(Published 21 April, 2012 in CharlestonGrit.com)
WHAT’S THE BEST GIFT TO GIVE YOUR CHILD?
If it’s time to pick out a gift, I feel as if another “necessary” has intruded upon my otherwise active and more interesting agenda. Truly, what is important about a gift? Generally the gift is an imperfect match for the recipient. Gifts may have to be returned or exchanged. Gifts eventually break, are consumed or become lost. The best part of receiving a gift is realizing there exists an attractively packaged item with something mysterious and uncertain within. That brief moment is the peak of the pleasure. The gift itself is almost always a disappointment. When you come right down to it, gifts represent junk.
Someone reading this just thought, “What’s junk?” My response, “It’s anything that does not have enduring value.”
Now as we are supposed to be talking about gifts for children I want to make a point. While a child myself, and growing up, I received gifts from my parents. Those gifts pleased me for a period of time. However they did not last. But something inherent in the process of gift giving did last. I may not have been able to express my emotions into structured thoughts at that time, but something made an impression within me. Now, I am capable of expressing myself, and this is what I want to say, “The real value of the gifts are the realization that my parents were generous people.” That realization is enduring. I am the child of generous parents. I believe my parents made sacrifices – doing without “junk” they might have enjoyed, in order to give “junk” to their child in order to make their child happy (at least briefly.) The junk never lasts, the qualities of the parent as expressed through their choices and behaviors is what leaves the real gift – the enduring awareness of sacrifices made by parents for their children. I understand, now, that this represents love. My parents gave me the best gift of all, they taught me what is love and what it means to love another person.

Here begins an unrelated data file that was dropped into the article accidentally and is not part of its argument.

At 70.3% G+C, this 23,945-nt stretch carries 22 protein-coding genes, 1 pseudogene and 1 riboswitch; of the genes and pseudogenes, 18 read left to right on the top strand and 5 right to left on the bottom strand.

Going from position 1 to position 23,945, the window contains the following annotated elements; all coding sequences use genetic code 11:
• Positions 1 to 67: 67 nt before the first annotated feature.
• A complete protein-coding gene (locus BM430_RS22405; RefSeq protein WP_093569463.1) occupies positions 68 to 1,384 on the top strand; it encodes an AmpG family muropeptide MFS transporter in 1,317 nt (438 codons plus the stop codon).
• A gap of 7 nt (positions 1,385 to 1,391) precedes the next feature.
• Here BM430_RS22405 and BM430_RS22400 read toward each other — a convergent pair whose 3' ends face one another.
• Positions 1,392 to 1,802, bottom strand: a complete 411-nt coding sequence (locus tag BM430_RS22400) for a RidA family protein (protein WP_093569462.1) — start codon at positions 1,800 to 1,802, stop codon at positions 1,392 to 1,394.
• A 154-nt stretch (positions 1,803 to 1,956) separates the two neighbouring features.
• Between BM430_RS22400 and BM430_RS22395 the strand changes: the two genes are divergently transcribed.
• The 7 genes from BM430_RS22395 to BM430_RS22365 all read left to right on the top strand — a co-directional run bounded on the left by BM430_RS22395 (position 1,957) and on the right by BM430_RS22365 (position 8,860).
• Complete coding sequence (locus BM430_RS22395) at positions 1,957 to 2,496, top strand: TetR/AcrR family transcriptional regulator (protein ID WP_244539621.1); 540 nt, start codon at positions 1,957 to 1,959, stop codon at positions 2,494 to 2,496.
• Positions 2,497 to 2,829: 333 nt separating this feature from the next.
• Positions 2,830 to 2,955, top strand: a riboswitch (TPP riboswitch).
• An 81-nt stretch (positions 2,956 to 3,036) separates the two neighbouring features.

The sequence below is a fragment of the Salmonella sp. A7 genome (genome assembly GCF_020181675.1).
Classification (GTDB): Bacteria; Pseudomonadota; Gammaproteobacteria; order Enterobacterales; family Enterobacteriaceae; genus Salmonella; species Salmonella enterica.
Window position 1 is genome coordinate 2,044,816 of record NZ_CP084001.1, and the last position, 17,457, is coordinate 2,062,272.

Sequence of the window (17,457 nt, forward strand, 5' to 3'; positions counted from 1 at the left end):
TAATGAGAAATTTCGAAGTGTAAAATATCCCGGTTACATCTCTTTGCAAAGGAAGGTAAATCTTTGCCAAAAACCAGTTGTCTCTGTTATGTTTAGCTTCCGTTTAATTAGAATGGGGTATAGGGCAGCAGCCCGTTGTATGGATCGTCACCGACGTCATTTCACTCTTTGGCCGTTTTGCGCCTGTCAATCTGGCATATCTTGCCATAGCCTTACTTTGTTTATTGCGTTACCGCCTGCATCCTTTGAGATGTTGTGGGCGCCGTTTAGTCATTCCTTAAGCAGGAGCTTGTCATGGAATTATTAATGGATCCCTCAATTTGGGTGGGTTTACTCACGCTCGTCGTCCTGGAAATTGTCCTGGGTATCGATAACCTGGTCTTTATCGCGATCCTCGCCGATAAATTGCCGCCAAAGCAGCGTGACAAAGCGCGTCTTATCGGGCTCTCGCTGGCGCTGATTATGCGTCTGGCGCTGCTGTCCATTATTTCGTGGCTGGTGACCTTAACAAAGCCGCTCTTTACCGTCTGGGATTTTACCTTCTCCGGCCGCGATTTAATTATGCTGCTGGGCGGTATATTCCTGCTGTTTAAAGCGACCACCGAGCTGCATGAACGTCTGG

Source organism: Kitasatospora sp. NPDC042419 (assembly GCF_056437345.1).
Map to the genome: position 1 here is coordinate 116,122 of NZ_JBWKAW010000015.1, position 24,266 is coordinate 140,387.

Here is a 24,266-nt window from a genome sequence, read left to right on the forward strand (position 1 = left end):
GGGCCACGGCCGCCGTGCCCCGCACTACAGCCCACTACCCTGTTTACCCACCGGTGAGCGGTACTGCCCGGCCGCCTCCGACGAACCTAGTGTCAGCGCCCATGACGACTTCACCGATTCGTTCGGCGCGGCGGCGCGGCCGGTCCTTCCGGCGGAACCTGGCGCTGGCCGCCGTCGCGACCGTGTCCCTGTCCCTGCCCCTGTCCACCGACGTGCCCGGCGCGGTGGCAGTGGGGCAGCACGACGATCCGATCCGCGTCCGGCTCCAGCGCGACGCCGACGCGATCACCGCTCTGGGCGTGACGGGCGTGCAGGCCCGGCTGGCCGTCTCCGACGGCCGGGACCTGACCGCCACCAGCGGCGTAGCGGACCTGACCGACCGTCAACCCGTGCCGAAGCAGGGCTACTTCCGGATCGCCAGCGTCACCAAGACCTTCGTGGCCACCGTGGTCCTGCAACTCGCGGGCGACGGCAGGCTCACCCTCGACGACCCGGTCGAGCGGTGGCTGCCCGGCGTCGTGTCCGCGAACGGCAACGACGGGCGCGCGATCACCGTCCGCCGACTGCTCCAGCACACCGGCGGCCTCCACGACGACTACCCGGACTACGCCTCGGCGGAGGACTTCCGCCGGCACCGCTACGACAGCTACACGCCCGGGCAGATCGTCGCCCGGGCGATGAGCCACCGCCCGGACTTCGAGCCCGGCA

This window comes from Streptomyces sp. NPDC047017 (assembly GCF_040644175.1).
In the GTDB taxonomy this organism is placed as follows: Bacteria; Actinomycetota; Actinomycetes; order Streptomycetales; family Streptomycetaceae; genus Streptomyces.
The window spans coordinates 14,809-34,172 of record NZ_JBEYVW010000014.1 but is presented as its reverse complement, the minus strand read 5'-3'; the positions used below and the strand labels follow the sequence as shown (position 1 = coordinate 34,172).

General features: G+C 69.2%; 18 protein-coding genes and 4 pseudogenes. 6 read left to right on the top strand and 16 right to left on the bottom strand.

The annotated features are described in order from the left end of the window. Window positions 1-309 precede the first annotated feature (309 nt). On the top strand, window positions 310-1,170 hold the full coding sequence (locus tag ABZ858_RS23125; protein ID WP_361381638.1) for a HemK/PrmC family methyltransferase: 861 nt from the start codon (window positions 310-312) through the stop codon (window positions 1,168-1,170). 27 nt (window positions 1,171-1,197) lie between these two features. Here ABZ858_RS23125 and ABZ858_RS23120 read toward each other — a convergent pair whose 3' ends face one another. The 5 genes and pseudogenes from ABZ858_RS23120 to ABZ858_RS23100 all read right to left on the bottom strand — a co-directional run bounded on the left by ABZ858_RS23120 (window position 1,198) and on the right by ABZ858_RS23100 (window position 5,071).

This topic is more complicated than this little piece here. Just for an example, some parents give children lots of gifts and even allow privileges the children don’t deserve. In this case, the child knows this behavior is not loving, but rather selfish. It’s an attempt to palliate the child, to have the child pacified. This way the parents can go about doing whatever it is that consumes them more than the well-being of their child.
What is the best gift you can give your child? It is not a thing. It is your example, your principals, a sense of morality, a reason for existence, and what it means to love.